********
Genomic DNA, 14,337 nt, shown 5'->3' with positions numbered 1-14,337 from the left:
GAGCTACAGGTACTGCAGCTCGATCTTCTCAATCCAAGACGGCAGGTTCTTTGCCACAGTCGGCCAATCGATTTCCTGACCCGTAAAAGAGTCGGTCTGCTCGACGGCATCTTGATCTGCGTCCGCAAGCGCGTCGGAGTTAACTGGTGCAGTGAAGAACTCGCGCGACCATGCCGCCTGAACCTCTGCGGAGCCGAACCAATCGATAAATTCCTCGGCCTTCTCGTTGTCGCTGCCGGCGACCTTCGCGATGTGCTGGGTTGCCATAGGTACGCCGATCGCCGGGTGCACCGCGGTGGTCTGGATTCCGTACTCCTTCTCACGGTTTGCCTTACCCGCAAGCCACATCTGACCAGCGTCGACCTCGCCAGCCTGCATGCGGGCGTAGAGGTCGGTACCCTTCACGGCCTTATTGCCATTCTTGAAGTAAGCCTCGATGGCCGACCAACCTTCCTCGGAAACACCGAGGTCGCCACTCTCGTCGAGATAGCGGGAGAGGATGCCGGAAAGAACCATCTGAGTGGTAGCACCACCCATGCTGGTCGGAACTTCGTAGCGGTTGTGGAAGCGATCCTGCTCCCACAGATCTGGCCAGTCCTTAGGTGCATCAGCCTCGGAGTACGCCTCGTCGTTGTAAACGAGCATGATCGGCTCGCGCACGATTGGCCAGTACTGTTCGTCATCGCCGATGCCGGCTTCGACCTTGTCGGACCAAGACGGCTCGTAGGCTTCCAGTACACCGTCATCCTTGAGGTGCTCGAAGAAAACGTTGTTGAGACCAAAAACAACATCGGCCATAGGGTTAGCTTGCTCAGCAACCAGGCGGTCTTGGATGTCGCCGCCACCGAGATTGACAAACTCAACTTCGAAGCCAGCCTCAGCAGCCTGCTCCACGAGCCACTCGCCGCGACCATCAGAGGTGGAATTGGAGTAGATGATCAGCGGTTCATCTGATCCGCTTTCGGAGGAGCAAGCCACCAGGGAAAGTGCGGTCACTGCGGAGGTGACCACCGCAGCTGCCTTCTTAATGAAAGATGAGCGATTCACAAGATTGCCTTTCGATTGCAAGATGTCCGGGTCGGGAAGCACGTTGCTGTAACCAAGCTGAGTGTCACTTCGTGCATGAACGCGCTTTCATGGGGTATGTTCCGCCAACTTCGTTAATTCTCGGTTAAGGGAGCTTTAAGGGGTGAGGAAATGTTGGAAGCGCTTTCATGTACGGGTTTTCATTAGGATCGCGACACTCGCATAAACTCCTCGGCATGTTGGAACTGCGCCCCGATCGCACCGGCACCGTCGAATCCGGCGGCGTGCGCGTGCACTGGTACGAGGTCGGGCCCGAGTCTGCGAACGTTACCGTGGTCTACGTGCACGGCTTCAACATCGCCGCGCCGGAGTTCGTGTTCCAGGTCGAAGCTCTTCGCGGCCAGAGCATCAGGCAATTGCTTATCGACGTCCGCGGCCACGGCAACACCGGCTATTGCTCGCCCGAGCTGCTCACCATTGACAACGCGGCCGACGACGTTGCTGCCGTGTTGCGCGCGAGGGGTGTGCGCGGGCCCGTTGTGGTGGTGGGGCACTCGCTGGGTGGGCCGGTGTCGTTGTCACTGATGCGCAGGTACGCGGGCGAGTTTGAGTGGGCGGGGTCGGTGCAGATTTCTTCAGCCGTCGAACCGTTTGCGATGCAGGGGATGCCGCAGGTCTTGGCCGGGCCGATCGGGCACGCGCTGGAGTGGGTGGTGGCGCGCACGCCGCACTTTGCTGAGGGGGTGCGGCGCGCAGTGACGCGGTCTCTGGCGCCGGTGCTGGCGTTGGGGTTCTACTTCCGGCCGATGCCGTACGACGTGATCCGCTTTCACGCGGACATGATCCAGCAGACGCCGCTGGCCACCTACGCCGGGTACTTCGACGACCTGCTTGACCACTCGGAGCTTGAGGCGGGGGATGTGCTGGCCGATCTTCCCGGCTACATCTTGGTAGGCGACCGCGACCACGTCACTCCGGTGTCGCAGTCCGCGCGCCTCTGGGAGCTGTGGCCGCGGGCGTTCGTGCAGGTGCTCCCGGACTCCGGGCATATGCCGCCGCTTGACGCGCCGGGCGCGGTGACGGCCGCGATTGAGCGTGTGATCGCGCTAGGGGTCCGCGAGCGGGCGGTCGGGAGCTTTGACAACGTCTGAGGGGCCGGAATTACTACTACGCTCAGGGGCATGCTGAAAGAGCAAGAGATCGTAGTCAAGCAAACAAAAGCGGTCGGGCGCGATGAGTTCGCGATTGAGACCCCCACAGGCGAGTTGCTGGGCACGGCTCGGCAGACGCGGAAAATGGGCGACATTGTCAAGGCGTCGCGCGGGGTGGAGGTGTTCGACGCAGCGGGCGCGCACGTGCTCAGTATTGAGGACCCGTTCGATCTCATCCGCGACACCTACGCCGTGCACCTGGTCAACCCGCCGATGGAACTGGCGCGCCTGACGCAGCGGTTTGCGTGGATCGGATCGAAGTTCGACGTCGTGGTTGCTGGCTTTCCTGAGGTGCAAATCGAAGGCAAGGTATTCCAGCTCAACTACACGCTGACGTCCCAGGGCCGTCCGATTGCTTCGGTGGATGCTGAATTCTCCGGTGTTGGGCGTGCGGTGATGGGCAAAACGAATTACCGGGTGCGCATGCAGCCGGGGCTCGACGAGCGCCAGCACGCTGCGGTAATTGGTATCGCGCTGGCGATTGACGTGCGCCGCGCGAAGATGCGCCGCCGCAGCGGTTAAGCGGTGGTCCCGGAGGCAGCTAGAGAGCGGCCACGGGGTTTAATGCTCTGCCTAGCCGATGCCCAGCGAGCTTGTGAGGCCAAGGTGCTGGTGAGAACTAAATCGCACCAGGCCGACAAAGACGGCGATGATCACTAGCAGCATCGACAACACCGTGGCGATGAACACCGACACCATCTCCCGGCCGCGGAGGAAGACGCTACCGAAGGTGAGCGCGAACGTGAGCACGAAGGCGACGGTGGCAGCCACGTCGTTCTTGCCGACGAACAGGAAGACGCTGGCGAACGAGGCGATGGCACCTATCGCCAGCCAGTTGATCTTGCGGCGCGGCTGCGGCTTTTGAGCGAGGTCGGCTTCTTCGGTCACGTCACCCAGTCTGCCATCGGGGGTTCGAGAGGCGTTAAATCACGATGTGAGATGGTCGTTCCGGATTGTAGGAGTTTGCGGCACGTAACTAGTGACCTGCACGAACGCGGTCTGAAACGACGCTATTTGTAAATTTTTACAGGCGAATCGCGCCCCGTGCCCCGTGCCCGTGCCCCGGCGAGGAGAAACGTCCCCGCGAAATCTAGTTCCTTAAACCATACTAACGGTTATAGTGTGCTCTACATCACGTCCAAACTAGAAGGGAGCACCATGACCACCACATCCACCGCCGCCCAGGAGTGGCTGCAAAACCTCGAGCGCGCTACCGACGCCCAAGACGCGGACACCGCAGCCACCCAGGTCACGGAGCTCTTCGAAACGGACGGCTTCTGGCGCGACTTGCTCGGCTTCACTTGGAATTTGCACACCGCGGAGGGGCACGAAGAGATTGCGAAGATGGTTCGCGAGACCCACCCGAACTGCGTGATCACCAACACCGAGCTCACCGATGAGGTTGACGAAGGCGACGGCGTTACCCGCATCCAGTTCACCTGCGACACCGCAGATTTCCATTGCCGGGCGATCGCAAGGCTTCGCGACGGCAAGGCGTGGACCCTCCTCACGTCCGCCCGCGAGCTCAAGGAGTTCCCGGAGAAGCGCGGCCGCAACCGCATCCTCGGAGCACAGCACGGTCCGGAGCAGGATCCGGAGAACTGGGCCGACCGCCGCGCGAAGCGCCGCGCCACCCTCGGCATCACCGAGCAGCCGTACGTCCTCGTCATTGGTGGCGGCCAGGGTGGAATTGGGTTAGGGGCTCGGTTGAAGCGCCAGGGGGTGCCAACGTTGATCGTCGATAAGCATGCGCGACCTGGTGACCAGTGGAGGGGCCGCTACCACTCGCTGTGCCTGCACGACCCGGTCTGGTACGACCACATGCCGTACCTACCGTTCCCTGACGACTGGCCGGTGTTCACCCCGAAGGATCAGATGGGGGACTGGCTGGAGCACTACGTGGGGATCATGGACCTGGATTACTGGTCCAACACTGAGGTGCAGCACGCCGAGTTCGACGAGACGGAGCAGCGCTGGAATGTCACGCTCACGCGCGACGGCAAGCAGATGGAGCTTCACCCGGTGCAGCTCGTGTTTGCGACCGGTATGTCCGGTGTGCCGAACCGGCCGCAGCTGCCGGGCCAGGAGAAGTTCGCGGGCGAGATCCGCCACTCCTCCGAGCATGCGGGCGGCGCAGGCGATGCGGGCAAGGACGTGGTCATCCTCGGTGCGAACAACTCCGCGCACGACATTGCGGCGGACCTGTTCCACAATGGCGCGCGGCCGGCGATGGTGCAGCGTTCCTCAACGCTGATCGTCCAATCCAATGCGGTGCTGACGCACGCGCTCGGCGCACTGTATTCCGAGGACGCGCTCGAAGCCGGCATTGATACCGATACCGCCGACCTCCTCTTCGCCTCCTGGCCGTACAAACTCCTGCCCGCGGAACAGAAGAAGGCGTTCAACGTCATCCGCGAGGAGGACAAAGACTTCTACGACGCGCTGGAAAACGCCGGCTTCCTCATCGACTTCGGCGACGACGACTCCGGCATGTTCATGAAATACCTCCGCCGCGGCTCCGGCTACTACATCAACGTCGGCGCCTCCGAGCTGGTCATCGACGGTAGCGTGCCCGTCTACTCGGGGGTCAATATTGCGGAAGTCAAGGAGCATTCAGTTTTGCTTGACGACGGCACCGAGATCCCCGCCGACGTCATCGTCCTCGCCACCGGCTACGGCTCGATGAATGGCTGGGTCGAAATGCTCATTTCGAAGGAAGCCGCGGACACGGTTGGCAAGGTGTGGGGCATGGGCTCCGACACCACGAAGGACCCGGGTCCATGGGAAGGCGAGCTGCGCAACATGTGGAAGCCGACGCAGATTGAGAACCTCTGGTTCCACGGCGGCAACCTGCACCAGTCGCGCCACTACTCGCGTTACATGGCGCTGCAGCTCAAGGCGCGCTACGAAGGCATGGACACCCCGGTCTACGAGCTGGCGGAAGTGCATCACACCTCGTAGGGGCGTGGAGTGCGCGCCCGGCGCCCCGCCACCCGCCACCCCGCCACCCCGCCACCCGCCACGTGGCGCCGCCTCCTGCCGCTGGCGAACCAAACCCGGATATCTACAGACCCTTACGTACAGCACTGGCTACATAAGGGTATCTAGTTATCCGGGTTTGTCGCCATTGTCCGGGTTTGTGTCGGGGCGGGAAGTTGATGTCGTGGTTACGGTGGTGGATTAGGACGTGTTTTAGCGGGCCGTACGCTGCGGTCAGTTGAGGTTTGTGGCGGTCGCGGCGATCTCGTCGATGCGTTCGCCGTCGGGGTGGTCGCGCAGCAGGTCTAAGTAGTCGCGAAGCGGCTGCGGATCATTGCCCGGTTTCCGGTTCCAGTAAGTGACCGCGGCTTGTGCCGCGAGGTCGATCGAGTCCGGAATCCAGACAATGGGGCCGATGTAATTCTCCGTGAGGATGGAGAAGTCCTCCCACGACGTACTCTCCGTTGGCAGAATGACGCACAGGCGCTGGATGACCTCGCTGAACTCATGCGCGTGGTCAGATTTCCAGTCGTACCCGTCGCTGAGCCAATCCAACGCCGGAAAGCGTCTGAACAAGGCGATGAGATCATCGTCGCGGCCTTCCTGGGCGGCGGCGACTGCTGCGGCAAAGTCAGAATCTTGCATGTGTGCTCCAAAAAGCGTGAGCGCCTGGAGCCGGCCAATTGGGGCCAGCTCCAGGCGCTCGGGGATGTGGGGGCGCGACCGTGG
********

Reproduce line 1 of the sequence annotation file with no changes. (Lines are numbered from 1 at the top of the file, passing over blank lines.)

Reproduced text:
Genomic DNA, 14,337 nt, shown 5'->3' with positions numbered 1-14,337 from the left: